Here in our final blog in the series, “Getting to the Next Level,” we are ready to discuss the final and most critical of the three elements that will help you move forward. You’ll recall that we have already discussed Excellence and Organization (the first two elements). But without this final element, what grows won’t ultimately be healthy. What is that critical piece?
Impact asks the question, “Who’s changing lives?” Now, ultimately we know this to be God’s work, but impact focuses on how that’s happening in our church. Is the pastor the principal agent of our church’s ministry? Are we changing lives together? Or are the people the ones God is using to change lives?
Remember this: Getting to the next level is almost always about what the people are doing?
Consider this: In a congregation of less than 100, the pastor is the primary minister. He is busy caring for the people, doing the ministry, and basically justifying the salary we pay him. But 100 people is likely his maximum capacity as a minister. Okay, if he’s young and energetic, maybe he can minister effectively to 150, but that’ll probably take a toll on his family.
So once we get to his maximum capacity, we add some staff to help. But we don’t usually gain the same amount of potential, so a new staff person might add 75 people to our capacity and together, pastor and his new helper can do the work needed for our church to grow to around 175, maybe 200. But then we need more help, so we add more staff, usually maxxing out around 400, where what we can afford meets what we can manage.
What to do? We have to change everything to get past this level. Now we must be a church where the people do the ministry–and very few churches can make the change. They’ve grown comfortable with the pastor taking the lead and doing the ministry. They don’t want to take on such responsibility, and often the pastor is reluctant to give it.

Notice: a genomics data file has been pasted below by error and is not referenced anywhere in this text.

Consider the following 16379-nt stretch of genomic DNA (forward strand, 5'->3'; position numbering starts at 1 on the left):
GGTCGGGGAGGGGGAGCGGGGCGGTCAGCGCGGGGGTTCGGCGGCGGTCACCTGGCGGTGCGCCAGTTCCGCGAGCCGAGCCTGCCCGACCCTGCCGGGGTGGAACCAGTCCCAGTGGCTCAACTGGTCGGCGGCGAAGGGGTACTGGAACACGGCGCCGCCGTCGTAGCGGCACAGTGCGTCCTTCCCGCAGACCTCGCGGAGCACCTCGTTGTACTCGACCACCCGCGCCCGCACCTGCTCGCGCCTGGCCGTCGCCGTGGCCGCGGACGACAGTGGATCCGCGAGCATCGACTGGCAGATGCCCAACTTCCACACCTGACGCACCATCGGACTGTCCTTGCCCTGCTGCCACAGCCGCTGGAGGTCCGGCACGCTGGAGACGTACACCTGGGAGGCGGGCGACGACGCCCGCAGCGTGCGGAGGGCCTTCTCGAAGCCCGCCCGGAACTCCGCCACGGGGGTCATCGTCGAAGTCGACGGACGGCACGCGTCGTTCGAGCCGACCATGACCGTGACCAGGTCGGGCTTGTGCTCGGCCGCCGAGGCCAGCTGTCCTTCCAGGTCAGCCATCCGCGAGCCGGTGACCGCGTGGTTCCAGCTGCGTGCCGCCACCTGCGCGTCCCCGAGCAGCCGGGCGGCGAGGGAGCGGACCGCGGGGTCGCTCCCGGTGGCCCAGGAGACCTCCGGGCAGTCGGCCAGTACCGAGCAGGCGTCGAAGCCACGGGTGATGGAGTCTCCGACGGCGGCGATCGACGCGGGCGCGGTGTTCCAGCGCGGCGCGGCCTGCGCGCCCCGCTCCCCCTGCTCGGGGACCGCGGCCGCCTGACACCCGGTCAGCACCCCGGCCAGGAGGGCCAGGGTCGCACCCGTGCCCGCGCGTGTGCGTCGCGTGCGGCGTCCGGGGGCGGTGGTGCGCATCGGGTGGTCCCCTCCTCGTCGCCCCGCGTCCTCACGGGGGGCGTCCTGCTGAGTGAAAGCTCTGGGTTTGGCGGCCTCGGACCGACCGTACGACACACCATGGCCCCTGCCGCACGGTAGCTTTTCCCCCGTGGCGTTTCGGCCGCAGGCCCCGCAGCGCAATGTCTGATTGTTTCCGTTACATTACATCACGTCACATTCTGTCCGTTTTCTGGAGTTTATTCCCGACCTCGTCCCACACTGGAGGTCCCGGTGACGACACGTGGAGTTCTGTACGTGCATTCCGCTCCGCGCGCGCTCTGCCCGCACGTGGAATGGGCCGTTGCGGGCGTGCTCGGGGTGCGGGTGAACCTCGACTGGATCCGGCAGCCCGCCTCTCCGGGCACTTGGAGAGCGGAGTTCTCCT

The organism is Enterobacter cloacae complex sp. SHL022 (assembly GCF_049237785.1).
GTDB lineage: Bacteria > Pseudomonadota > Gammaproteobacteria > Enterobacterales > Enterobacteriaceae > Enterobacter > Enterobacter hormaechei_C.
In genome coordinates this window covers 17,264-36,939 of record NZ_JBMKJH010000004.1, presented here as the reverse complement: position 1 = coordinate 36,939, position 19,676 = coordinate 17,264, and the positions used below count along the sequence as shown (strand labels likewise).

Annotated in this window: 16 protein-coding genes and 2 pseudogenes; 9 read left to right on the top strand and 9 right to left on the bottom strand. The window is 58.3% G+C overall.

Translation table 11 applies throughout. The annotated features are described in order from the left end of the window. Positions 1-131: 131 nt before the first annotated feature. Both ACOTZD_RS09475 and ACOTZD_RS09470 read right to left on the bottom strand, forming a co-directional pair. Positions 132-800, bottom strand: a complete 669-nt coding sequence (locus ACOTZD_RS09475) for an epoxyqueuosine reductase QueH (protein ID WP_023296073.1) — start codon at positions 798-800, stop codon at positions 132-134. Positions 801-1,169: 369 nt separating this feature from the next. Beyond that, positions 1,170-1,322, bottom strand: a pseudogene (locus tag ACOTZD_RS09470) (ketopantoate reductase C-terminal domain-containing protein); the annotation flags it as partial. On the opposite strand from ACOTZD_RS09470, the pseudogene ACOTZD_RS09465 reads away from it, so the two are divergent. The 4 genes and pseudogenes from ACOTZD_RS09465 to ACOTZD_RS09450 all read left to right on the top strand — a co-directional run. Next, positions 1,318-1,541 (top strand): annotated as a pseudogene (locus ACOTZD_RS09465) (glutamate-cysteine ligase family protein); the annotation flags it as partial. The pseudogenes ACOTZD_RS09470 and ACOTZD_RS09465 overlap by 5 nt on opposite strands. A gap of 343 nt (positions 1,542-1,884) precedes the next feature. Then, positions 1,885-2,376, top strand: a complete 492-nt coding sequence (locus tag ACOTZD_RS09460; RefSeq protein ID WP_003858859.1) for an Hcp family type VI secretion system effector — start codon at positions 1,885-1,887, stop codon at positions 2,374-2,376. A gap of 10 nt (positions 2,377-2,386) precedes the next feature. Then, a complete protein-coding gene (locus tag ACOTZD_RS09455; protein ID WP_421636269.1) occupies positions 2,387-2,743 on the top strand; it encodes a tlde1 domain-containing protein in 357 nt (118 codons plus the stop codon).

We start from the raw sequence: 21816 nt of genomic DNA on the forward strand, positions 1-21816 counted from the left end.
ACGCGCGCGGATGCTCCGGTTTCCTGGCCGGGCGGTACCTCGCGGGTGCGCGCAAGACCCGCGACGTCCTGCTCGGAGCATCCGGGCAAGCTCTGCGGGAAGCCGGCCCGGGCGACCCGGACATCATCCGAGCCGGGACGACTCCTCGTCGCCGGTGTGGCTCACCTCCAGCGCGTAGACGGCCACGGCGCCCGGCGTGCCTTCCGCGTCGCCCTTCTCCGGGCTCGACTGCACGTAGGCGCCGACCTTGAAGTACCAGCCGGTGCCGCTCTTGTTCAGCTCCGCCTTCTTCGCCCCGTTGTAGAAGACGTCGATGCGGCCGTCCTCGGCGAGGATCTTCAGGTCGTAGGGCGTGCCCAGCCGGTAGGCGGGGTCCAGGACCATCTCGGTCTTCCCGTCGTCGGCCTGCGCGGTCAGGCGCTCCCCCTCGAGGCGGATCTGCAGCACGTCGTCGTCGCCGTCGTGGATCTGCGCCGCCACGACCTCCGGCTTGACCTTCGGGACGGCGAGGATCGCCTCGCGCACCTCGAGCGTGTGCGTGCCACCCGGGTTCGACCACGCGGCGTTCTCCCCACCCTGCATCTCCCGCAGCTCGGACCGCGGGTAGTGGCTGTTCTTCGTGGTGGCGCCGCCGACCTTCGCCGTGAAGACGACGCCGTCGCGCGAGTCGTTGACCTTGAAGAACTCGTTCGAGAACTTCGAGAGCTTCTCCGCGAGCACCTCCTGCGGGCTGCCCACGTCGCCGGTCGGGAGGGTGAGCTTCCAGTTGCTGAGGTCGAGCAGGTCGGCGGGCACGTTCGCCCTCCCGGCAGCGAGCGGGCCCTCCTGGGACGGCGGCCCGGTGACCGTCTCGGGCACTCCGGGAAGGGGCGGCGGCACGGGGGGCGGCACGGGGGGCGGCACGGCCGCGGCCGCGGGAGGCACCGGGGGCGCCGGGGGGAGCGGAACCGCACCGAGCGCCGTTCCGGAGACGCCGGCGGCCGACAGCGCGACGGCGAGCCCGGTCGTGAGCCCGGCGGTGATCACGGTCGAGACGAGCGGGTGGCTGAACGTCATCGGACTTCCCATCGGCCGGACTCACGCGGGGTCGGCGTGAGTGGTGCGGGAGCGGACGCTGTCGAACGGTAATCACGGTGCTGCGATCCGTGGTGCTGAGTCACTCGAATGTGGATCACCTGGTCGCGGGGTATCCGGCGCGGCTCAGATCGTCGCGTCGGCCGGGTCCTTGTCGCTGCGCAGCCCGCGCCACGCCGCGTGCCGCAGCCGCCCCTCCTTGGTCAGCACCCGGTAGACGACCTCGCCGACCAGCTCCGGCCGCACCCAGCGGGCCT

So, who’s changing lives? In these stories (which comprise more than 90% of churches), it’s the pastor and his team that are changing lives.
What would happen if the focus could shift to a more biblical idea, where pastor and his team equipped the people for doing ministry? What would happen if the real impact of a church was what occurred Monday thru Saturday, and Sunday was just a chance to celebrate what God has been doing through His people all week?
As long as Sunday is the primary moment of impact in your church’s week, you have placed a ceiling on your growth. There are levels you will not reach, and today you are not the church God intends you to be.
How are people impacting the lives of coworkers, friends, neighbors, relatives, and the neglected folks in their lives? Pastor, how can you help them do that? This is your healthy road to the next level. Don’t think that motivational sermons compelling people to reach their friends is getting that done. You’ve got to show them and equip them, painting pictures of what such impact might be.
When your people learn to live the passion you call them to each week, something begins to happen. Your capacity for ministry as a congregation explodes exponentially. You burst through one level after the other, propelled by an impact you can’t begin to measure. But if you’re people aren’t seeing lives changed around them, no amount of excellence and organization will make you a healthy church.
So, yes, look for ways to make Sundays excellent, and do your best to organize your efforts so there’s no wasted energy. But go after impact. Focus your best energies on helping your people succeed in their efforts to minister to others. Show them that the Church was called to GO out there, not just try to get everyone in here!
Pastor, as long as you or your staff are the answer to the impact’s question, “Who’s changing lives?” a healthy next level will remain beyond your grasp. Even if your answer is “we are!” and your thinking about last Sunday’s great service, you’re still not where you need to be. But when your best stories start with “Look at what my people are doing…” well, the next level will be here soon.